Orange recipe of the month
Winter citrus shines in this holiday salad recipe! Adding the additional avocado, pomegranate, and pumpkin seeds make a combination of healthy nutrients and phytonutrients that cannot be beat. It is not only nutritious and delicious but beautiful. In addition, 6 of these or other oranges cut into segments, called suprêmes, make a traditional Southern ambrosia to serve 4, combined with just 1/2 cup shredded coconut and sugar to taste.
Citrus Salad with Avocado, Pomegranate, and Pumpkin Seeds
Makes 6 servings
3 Cara Cara oranges
3 blood oranges, plus the juice of one more blood orange or two if very small
6 cups mixed baby greens or just arugula
2 avocados cut into thin slices
1/2 red onion, thinly sliced
6 ounces ricotta salata or feta cheese crumbled
3/4 cup pomegranate seeds
3/4 cup toasted pumpkin seeds
3/4 cup blood orange juice
6 Tablespoons extra-virgin olive oil
1 Tablespoon raw, local honey
1 teaspoon blood orange zest
Kosher salt and pepper to taste
- Using a microplane, grate 1 teaspoon of blood orange zest.
- To peel the oranges, use a sharp knife to cut a thin slice off both ends of the fruit where the pulp is visible. Stand the fruit upright on one of the ends. Follow the curve of the fruit to cut downward to remove the peel and white pith. Rotate the fruit and cut until all of the peel and pith is cut away. Reserve peel for another use.
- Thinly slice oranges crosswise to make circles.
- In a small bowl, whisk together the blood orange juice with the olive oil, honey, zest, salt, and pepper.
- Layer starting with lettuce, oranges, avocados, cheese, onion, pomegranate and pumpkin seeds in a large bowl and then drizzle with dressing or arrange or individual plates in the same order.
Adapted from marthastewart.com
Oranges - December
Sweet oranges have been cultivated for thousands of years. Originally from China, the sweet orange traveled the trade routes to the Middle East, Northern Africa, the Mediterranean, Europe, and the Americas. In 16th century Europe, special greenhouses or orangeries were status symbols. Oranges come into season in the United Sates during winter months and some are still harvested through spring. Traditional oranges like navel and Valencia have orange pulp like the peel. Blood oranges have pulp that range in color from pink to deep ruby red and are very sweet. The Cara Cara orange, a variety originally from Venezuela, has a deep orange peel and pink pulp that is also very sweet.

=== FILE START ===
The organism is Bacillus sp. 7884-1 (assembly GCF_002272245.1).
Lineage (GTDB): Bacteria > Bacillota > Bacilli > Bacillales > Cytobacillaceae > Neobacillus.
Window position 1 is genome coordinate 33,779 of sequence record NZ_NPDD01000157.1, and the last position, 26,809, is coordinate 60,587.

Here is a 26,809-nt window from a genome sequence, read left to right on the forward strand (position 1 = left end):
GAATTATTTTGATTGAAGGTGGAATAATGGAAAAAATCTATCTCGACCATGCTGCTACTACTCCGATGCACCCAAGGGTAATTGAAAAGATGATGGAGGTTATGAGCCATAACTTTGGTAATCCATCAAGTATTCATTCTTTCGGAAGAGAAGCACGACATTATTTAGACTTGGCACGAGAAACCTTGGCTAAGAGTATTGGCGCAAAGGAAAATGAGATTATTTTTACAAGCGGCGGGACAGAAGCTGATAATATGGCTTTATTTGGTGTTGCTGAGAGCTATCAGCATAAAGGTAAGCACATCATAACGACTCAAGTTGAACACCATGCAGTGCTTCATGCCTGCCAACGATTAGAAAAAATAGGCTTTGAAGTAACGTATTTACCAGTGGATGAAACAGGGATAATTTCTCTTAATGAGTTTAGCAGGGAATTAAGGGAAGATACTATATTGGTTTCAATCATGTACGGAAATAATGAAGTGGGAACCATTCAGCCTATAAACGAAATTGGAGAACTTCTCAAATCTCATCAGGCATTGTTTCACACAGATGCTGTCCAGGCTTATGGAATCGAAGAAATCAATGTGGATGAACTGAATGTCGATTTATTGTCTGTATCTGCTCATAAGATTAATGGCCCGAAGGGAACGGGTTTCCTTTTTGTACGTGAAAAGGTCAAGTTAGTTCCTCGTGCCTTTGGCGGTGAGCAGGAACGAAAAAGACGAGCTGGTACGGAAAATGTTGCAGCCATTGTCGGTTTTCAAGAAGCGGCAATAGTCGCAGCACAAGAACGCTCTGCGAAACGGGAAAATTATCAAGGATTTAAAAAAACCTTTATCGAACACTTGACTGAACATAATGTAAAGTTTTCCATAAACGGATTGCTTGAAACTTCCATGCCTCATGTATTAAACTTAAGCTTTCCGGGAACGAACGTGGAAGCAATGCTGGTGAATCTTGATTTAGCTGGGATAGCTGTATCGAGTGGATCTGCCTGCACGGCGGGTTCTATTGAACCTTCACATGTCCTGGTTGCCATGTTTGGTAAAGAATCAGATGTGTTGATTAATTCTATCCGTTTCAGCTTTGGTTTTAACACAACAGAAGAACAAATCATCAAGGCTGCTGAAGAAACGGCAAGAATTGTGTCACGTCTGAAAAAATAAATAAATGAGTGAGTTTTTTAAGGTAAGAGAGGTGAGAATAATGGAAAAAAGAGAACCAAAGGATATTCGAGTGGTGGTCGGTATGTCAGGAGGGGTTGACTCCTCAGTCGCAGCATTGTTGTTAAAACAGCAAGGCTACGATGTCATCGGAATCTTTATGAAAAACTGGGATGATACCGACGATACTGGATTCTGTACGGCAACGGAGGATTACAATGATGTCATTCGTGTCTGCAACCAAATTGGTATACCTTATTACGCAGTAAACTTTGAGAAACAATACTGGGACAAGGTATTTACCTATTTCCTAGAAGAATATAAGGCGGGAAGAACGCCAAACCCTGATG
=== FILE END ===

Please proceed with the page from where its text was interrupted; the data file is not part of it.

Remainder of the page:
Average Price: $1.40 per pound
Peak Time: January – May
Tips for Selection and Storage: Choose oranges that are firm and heavy for their size, free of molds or bruises. Skin color varies from greenish to orange to pink to red. Oranges may be stored at room temperature or refrigerated for up to two weeks. The best way to store oranges is loose rather than a plastic bag since if exposed to moisture, they can easily develop mold.
Tips for Preparation: In addition to eating out of hand, oranges add beautiful color to winter salads. They combine well with other fruits, or onions, chilies, spices and herbs, and vinaigrette. They may be used to flavor poultry, seafood, desserts, or sauces. Orange zest is an important garnishing or flavoring agent. When using the peel, wash well and dry before using. When zesting, make sure not to remove too much of the white pith underneath the peel since it is bitter.
Nutritional Highlights: All oranges are excellent sources of vitamin C, vitamin A from carotenoids, folic acid, thiamin, pantothenic acid, potassium, copper, calcium, dietary fiber, and many types of phytochemicals especially flavonoids. Combined with vitamin C, this makes the antioxidant properties of oranges more powerful from the juice. In the peel, other phytonutrients are strong anti-inflammatories and help lower blood cholesterol, as well as fight against various cancers. Research has shown that consuming vitamin C supplements do not provide the same protective benefits from inflammatory diseases like heart disease, stroke and cancer as whole citrus like oranges.